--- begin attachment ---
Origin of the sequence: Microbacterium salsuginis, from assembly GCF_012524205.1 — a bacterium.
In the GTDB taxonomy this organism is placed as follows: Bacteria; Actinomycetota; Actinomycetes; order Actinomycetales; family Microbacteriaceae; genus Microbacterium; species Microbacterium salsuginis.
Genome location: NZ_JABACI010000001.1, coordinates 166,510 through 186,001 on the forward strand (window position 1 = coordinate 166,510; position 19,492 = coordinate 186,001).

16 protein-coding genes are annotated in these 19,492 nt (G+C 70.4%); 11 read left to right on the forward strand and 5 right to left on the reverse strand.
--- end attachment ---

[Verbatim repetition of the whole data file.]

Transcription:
Origin of the sequence: Microbacterium salsuginis, from assembly GCF_012524205.1 — a bacterium.
In the GTDB taxonomy this organism is placed as follows: Bacteria; Actinomycetota; Actinomycetes; order Actinomycetales; family Microbacteriaceae; genus Microbacterium; species Microbacterium salsuginis.
Genome location: NZ_JABACI010000001.1, coordinates 166,510 through 186,001 on the forward strand (window position 1 = coordinate 166,510; position 19,492 = coordinate 186,001).

16 protein-coding genes are annotated in these 19,492 nt (G+C 70.4%); 11 read left to right on the forward strand and 5 right to left on the reverse strand.